Veteran, educator, consultant, lecturer, writer, and whitetail hunter Paul Cwiklinski represents a new beginning for hunters in a nutritional way.
Located in Erie County, Whitetail Food Plots USA provides food plot training and instruction to hunters nationwide. “I was testing the waters of starting my own business in 2007 but was hesitant because I was not sure there was a market,” said Cwiklinski. “I saw an opportunity and took it!” Since 2010 Cwiklinski has presented his seminars at outdoor expositions and conventions across the United States. Hunters looking to manage their land for deer are common clients for Whitetail Food Plots.
“I’m a hunter providing nutritional land management services. One who enjoys educating hunters on how to create and maintain food plots for wildlife,” Cwiklinski says. “Hunters want to attract more deer and other wildlife, whether for viewing or hunting, they require the necessary education and consultation on useful recommendations in order to maintain a higher nutritional standard for wildlife.”
Despite the company’s educational mission and popularity among hunters, retired combat engineer and encore entrepreneur, Paul Cwiklinski was struggling financially and relied on consulting and presentations to stay in business. Help arrived in 2012 when Small Business Development Center Veteran Business Advisor John McKeone provided assistance, including materials on how to create a business plan. Cwiklinski also sought help from the Buffalo Chapter of SCORE, a non-profit resource partner of the U.S. Small Business Administration that provides free advice for small businesses. SCORE Chairman Steve Martin provided Cwilinski with his expertise, reviewed his business plan and offered encouragement.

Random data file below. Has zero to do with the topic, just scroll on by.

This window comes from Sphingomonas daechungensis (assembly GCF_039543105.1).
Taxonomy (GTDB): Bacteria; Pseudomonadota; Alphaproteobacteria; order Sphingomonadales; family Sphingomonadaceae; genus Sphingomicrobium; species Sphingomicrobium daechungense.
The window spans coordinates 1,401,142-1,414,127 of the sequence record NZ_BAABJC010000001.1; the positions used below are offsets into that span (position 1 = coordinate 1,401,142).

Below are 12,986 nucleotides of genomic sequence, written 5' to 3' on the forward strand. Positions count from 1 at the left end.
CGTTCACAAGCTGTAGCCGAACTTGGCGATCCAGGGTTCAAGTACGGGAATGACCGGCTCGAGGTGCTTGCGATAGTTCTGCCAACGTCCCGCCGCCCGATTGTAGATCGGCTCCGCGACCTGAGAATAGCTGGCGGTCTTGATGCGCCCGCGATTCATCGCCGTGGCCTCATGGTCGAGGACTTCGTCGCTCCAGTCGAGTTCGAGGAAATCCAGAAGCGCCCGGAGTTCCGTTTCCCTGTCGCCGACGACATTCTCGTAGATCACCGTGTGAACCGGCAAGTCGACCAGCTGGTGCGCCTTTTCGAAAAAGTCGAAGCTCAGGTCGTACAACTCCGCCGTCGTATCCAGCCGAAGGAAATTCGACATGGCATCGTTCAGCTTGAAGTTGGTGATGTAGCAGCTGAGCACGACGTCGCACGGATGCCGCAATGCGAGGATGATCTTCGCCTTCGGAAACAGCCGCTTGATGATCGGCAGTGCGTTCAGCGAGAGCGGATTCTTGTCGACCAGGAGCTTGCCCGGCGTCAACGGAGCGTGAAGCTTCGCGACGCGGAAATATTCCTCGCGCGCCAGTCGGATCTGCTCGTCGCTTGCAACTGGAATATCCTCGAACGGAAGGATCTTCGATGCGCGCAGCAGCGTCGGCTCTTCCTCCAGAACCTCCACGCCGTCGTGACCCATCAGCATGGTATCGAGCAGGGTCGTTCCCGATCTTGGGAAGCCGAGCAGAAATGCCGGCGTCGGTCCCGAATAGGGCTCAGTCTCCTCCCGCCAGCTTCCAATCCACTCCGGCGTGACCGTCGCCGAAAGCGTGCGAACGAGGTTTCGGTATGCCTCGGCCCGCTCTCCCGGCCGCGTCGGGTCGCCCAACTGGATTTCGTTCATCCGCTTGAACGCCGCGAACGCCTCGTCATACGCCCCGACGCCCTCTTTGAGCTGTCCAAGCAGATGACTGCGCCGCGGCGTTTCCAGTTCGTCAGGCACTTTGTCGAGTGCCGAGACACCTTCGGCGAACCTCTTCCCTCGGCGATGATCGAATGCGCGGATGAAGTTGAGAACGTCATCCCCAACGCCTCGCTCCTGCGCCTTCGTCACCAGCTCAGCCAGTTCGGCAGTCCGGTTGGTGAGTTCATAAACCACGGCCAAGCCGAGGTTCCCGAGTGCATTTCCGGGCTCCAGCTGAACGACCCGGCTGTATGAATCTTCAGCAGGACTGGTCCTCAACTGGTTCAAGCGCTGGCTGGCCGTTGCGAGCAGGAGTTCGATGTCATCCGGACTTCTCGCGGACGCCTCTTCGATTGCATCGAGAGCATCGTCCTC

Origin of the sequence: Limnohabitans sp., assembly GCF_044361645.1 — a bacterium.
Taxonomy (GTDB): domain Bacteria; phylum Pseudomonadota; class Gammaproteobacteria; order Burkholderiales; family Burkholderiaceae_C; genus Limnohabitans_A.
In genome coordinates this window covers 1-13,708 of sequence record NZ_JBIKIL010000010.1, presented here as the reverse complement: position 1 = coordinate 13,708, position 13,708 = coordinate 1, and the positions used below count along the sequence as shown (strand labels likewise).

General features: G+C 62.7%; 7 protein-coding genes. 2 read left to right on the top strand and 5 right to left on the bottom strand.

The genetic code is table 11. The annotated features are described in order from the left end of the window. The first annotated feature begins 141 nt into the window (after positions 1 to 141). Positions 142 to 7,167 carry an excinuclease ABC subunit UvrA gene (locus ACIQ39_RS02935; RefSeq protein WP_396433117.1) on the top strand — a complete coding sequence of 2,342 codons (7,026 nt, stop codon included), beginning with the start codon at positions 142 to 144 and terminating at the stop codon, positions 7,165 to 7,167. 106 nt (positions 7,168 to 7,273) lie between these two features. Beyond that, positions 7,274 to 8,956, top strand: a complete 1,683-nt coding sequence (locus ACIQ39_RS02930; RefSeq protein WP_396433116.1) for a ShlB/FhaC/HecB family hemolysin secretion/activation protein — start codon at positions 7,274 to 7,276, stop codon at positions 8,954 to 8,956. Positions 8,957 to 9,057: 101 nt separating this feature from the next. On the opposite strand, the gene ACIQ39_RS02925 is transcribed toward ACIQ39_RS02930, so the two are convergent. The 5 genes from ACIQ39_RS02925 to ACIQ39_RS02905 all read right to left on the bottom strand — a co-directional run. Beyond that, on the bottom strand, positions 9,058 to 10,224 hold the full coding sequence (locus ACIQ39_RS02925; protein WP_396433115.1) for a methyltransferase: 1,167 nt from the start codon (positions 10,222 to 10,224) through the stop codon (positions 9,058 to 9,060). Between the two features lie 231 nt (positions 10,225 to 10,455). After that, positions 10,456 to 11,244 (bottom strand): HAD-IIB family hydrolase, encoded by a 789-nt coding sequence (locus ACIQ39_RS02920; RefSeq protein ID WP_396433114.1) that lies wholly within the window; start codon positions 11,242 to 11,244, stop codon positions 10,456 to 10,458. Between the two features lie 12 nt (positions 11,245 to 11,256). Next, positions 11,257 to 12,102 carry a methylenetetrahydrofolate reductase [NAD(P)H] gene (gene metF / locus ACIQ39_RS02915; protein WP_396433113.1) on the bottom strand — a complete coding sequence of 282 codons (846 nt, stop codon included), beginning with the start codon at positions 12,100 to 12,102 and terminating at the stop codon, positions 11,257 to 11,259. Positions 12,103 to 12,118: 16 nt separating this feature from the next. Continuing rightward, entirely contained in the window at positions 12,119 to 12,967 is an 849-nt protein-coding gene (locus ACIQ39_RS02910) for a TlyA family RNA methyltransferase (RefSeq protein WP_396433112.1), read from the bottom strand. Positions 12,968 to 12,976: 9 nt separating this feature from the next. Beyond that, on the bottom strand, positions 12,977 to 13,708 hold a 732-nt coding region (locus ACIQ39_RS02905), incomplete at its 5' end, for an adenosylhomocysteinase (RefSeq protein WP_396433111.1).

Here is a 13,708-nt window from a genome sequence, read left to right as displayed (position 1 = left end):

Cwilinski also attended SBA’s Straight Talk Series, SBA U: Igniting Growth and Innovation and Operation Entrepreneurship to learn how to evaluate business concepts, and effective strategies for developing a business plan. He received help on everything from targeting other markets, supply chain management, expansion and alternative internet outlets.
“The assistance I received through SBA has contributed to my success,” says Cwiklinski. “The help and advice I received has been invaluable. SBDC and SCORE have many talented people and I am grateful for all of them. Do not pass by SBA’s programs and services. They are cost effective and free to veterans. Above all, stay focused and don’t be discouraged by obstacles along the way. Your mentor is there to help!”
With an airtight business plan, Cwilinski is now in the process of seeking financing with his financial institution. He plans to expand his business with the construction of a new facility that will allow him to mix wildlife food plotting seeds, and showcase other food plot and wildlife management products. He also has plans to create 2-3 new jobs.
“Veteran-owned businesses make significant contributions to the economy and because of their unique technical and leadership skills acquired through military service, they can become successful entrepreneurs,” said SBA Buffalo District Director Franklin J. Sciortino. “As we approach Independence Day, the SBA, salutes the nation’s veterans, our veteran entrepreneurs, and all the active duty servicemen and servicewomen.”
Each year SBA helps more than 200,000 veterans, service-disabled veterans and reservists start and grow their small businesses. To learn more about opportunities for veterans available through the SBA, visit sba.gov/vets.
The SBA provides small business counseling and training through a variety of programs and resource partners. For more information, please contact your local SBA Buffalo district office at (716) 551-4301 or visit us online at sba.gov.